THE SUICIDE NOTE
Over the years, I have been constantly preparing to kill myself, to rescue myself from the misery that is existence. With this thought in mind, I have collected and accumulated, throughout my lifetime, a wide variety of deadly objects, from the .38 caliber pistol which I keep locked inside my desk drawer with 20 rounds, though I think that one will do, to the thick hemp rope which I maintain hidden in a box in my closet with which to conjure the hangman’s noose, to the tiny yet overwhelming vial of cyanide which I have cleverly concealed in the battery compartment of an obsolete radio which I appear to be holding onto in slavery to nostalgia. It is an impressive arsenal, and often I wonder what it is that has kept me from experiencing its effectiveness. There can be only one explanation: the suicide note!
On the day I thought I would kill myself, I wrote the first draft of that note.
But I was not satisfied with it. The gun was already out, and the bullets on the table, when reading it over, I decided that it was actually imprecise. It did not accurately describe my motives to the world; the adjectives, I realized, had been chosen to be dramatic, not truthful, and the terror of being misunderstood without the ability to correct the misperceptions which might arise, stayed my hand which was already intimately familiar with the handle of the pistol. I tried crossing out the offending adjectives, and replacing them with more modest and honest ones. But the physical corrections on the paper marred the aesthetic presentation of my final message to the world and seemed to reflect badly on the life that was about to be taken. Not wanting to perish in such a slovenly manner, I took out another piece of paper, white and fresh, and rewrote the suicide note, completing it, I thought, to my satisfaction, until rereading it I discovered that the new adjectives I had chosen to replace the old ones were, in spite of being more accurate, uninspired and flat and in no way worthy of the passion that had pushed me to the edge. "You have just castrated a work of art," I told myself. "No one who reads this note will understand why you did it, because the intensity is no longer there: the rage and despair that led you to point a gun at your own head has been cut out. With these neutered words, these pitiful concessions to the truth, you eclipse the greatest moment of your life, you belittle your end." Driven by these thoughts, I struggled to create a third version of my suicide note which would accurately represent my state of mind and explain my reasons for ending my life without sacrificing any of the glory of the act. I wished my pain to leap as high as Nijinsky, to sing as boldly as Caruso. I would not leave the world as just another "John Doe." But this time, though I felt I got the language right, my hand faltered as I wrote. I was displeased by my handwriting, by the letters which lacked vigor and simplicity, and were not written with decisiveness, but seemed to gasp and wheeze their way across the page towards my demise. As I saw it, the weak, uncertain handwriting betrayed the brave and vivid content of my final message to the world.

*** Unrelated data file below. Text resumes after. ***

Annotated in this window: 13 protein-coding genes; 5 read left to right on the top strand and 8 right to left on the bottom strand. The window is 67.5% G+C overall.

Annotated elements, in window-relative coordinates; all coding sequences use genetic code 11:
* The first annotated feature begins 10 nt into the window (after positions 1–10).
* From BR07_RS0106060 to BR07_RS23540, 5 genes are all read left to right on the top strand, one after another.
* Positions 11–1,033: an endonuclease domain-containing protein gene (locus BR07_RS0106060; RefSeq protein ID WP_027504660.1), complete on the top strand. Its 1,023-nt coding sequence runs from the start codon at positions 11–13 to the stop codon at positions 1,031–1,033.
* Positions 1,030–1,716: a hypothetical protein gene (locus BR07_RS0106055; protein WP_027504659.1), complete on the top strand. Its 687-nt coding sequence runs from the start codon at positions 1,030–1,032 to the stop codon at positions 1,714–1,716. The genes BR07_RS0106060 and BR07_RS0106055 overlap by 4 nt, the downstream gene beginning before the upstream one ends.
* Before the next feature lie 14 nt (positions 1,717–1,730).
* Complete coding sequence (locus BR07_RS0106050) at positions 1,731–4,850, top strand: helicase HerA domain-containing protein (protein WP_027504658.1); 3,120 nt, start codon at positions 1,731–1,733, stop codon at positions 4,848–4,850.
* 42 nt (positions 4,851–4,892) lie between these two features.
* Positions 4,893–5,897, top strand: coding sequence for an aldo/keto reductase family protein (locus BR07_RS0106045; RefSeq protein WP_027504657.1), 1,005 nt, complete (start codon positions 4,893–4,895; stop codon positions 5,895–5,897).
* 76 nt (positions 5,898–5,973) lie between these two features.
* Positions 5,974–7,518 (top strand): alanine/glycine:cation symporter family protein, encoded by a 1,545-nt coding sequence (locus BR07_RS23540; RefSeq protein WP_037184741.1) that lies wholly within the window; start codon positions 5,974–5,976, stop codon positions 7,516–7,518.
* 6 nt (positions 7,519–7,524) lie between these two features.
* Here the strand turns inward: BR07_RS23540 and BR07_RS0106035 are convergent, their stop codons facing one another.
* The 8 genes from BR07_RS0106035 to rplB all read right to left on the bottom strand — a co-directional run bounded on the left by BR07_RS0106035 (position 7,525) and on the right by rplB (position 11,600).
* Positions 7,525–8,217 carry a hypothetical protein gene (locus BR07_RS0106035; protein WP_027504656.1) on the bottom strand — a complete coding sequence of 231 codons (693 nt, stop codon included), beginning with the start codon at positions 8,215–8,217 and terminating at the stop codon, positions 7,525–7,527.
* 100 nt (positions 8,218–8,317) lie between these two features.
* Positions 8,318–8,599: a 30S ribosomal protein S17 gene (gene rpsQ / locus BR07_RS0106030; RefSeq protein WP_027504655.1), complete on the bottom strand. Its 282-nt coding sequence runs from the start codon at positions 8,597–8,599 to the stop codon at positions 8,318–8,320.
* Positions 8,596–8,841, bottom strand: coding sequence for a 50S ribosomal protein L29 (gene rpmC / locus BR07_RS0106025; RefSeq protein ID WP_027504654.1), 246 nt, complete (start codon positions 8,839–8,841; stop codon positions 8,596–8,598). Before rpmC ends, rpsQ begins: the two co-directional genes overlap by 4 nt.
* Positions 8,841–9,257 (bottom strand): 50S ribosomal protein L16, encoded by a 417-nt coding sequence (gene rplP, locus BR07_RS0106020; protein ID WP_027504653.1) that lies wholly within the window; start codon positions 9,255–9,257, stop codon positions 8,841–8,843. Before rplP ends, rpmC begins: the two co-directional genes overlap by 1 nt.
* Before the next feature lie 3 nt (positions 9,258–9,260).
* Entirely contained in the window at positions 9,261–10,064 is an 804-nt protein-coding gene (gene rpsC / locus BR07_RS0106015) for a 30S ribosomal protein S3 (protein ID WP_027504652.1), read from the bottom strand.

Telling myself I was being overly perfectionistic, I picked up the gun. But looking at the note a final time before pulling the trigger, I was convinced anew that the words I had splattered across the page with my pen were spiritless. The "I’s" were loopy and wide, they seemed to demean me, they were the kind of "I’s" that the Pillsbury Doughboy would have written before they put him in the oven; and once more my "r’s" looked like "s’s", so that some who looked over my final message might have misread the word "sun" as "run." When I tried to make the "s" more clear, I ended up disfiguring the word entirely and was left with an illegible letter that might as well have been taken off of the wall of an Egyptian tomb.
"Tomorrow, I’ll get it right," I thought. I put my gun away.